Illustration: Christoph Niemann.

Required Reading: Creating Cults, Finding Randomness & Maverick Geniuses

Just because an article didn’t come through your RSS feed one second ago, doesn’t mean it’s not worth your time! For our latest Required Reading roundup, we sift through the past month’s tweets @the99percent and curate our top 5 reads – articles, interviews, and blog posts that offer essential insights into making ideas happen. Read on for tips on pushing yourself, managing your time, hiring, and more.

1. How Do Maverick Geniuses Get Created?

Since it was founded in 1861, the Massachusetts Institute of Technology has boasted a stunning capacity to produce graduates who go on to found profitable, innovative companies. “If the MIT was a country, it would have the 11th highest GDP of any nation in the world.” In this piece, The Guardian takes a look at what gives MIT an edge. Not surprisingly the school’s curriculum focuses on doing, not dreaming:

From the moment MIT was founded by William Barton Rogers in 1861 it was clear what it was not. It was not like the other school up the river. While Harvard stuck to the English model of an Oxbridge classical education, with its emphasis on Latin and Greek as befitted the landed aristocracy, MIT would look to the German system of learning based onresearch and hands-on experimentation, championing meritocracy and industry where Harvard preferred the privileges of birth. Knowledge was at a premium, yes, but it had to be useful.

2. Does Great Hiring Mean Creating A Cult? (Yes.)

Via Sebastian Marshall, I recently stumbled on this piece by veteran entrepreneur Steve Newcomb, which dispenses some wonderful, no-nonsense advice on how to hire well and how to work through your anxieties as a business owner. Don’t be deterred by its length, the whole thing is worth reading.

Steve on managing your start-up anxiety:

Whenever people ask me how I make it through, I always say the same thing.  Sit down and write down the shit storms that you are worrying about and divide them into two list.  Those that are under your control and those that aren’t.  Then focus on the list that you can control.  If you stare at that list long enough you’ll realize a commonality.  That the solution to every single one of them begins with having a team that is rock solid, one that isn’t afraid of challenges and one that believes in you as a founder.  If you do this one thing right, it will steady you and calm your mind enough to face and conquer any challenge.

3. Illustrator Christoph Niemann on Happiness, Work and Creativity

A regular illustrator for the New Yorker, the New York Times, and other major publications, Christoph Niemann knows the life of the freelance creative professional inside and out. I had a great conversation with him about creativity and deadlines on 99U, and Swiss Miss recently invited him to give an awesome talk at her Creative Mornings. Watch it here.


Illustration: Christoph Niemann.

4. 50 Ways to Expose Yourself to Randomness

The Twitter-sphere recently resurfaced this classic post from one of our favorite bloggers, Ben Casanocha. Our greatest strokes of luck often come through random connections, and this list is all about pushing outside of your comfort zone to spark even more ideas, connections, and relationships.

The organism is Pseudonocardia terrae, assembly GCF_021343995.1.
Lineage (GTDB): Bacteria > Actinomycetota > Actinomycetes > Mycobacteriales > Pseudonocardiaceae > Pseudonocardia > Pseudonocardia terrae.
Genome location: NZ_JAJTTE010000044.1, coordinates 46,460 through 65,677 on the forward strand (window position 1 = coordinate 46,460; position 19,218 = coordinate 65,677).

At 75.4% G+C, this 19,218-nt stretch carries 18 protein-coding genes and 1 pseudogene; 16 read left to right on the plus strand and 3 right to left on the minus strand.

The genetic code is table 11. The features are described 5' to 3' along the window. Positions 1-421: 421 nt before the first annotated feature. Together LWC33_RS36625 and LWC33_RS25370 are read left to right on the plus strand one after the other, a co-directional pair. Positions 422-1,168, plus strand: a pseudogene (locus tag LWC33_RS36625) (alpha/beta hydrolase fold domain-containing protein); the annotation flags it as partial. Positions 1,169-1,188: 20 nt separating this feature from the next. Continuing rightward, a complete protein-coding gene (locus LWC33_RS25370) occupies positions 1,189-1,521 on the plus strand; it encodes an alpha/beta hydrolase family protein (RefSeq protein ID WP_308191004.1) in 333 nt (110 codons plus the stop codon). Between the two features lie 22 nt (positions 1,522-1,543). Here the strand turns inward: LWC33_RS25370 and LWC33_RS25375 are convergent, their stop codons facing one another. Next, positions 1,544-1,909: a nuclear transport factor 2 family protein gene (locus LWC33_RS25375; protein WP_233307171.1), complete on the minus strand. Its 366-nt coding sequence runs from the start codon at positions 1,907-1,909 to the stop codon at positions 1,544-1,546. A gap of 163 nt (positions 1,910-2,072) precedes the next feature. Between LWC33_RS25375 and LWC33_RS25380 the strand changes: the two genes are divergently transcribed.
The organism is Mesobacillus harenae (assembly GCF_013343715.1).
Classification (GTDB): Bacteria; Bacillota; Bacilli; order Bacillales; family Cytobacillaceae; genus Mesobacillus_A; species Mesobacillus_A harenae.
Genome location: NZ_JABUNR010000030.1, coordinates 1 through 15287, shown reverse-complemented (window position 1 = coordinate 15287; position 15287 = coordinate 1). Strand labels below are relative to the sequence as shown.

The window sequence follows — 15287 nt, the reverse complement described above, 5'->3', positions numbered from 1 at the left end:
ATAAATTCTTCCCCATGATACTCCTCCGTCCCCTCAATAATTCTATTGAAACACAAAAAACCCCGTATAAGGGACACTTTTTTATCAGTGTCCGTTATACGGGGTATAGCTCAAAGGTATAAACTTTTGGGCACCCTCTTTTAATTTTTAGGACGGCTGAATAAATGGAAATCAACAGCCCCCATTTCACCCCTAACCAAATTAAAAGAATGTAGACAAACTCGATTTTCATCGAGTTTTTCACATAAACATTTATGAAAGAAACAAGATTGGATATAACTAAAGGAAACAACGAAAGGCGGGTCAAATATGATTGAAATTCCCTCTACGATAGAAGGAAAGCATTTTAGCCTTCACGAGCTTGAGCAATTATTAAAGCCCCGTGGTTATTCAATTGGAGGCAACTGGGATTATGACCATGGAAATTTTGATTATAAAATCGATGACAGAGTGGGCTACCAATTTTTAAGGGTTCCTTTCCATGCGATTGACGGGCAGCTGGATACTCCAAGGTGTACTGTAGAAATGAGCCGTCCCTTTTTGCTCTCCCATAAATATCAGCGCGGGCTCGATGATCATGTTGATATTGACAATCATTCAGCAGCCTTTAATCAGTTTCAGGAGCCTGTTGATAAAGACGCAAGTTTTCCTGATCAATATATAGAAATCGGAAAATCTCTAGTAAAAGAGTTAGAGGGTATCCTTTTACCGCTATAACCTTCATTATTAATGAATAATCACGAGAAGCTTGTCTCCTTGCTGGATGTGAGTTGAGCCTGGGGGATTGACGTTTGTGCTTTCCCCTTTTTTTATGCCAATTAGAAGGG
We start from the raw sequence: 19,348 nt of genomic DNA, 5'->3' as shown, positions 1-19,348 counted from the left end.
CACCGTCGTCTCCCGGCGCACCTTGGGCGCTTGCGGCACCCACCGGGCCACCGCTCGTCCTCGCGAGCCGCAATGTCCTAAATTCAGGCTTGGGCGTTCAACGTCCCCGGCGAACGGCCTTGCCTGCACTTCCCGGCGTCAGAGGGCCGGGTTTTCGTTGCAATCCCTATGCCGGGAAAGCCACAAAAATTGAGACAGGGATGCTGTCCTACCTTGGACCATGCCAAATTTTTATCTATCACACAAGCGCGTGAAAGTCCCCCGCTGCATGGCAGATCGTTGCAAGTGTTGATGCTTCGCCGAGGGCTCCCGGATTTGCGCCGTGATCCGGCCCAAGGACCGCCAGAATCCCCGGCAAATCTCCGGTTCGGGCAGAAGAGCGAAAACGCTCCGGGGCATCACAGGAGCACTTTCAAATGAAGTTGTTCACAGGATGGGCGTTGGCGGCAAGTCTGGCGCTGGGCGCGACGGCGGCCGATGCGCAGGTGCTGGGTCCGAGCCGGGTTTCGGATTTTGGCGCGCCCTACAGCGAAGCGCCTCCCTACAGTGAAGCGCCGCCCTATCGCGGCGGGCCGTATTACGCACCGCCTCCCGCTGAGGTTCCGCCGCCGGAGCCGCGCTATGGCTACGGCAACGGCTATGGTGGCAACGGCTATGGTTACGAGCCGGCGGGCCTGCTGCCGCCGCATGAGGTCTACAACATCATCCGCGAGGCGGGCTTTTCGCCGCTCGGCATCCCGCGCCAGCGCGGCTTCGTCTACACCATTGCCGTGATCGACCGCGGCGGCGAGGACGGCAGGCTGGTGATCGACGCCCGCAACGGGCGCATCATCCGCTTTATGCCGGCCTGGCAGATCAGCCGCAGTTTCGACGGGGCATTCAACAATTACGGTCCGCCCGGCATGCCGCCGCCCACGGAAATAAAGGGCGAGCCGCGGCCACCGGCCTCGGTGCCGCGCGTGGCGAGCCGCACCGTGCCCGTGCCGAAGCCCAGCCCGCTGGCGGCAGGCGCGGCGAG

Some of my favorites:

1. Go to the nearest magazine shop. Now. Spend 20 minutes. Pick up 20 — twenty! — magazines. None should be ones you normally read. Spend the better part of a day perusing them. Tear stuff out. Make notes. Create files. Goal: Stretch! Repeat . . . monthly . . . or at least bi-monthly.
18. A crummy little assignment comes along. But it would give you a chance to work with a group of people you’ve never worked with before. Take the assignment.

34. Institute a monthly Brown Bag Lunch Session. Encourage all your colleagues to nominate interesting people to be invited. Criterion: “I wouldn’t have expected us to invite — — .”

36. Consider a . . . four-month sabbatical.

5. Roseanne Barr on How Hollywood Really Works

One of the month’s most unexpected gems was a tell-all piece by comedian Roseanne Barr about the making of her runaway hit sitcom, Roseanne. The eye-opening essay provides an excoriating account of how Hollywood really works (at least from Roseanne’s perspective), and she doesn’t shy away from taboo topics.

Roseanne Barr on her first disillusionment:

It didn’t take long for me to get a taste of the staggering sexism and class bigotry that would make the first season of Roseanne god-awful. It was at the premiere party when I learned that my stories and ideas—and the ideas of my sister and my first husband, Bill—had been stolen. The pilot was screened, and I saw the opening credits for the first time, which included this: CREATED BY MATT WILLIAMS. I was devastated and felt so betrayed that I stood up and left the party. Not one person noticed.

What Are You Reading?

What have you read lately that opened your eyes?

Check out our previous Required Reading roundup.

More insights on: Focus, Hiring

Jocelyn K. Glei

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A writer and the founding editor of 99U, Jocelyn K. Glei is obsessed with understanding how work gives our lives meaning. She has authored three books about work, creativity, and business, including the Amazon bestsellers Manage Your Day-to-Day and Make Your Mark. Follow her @jkglei.
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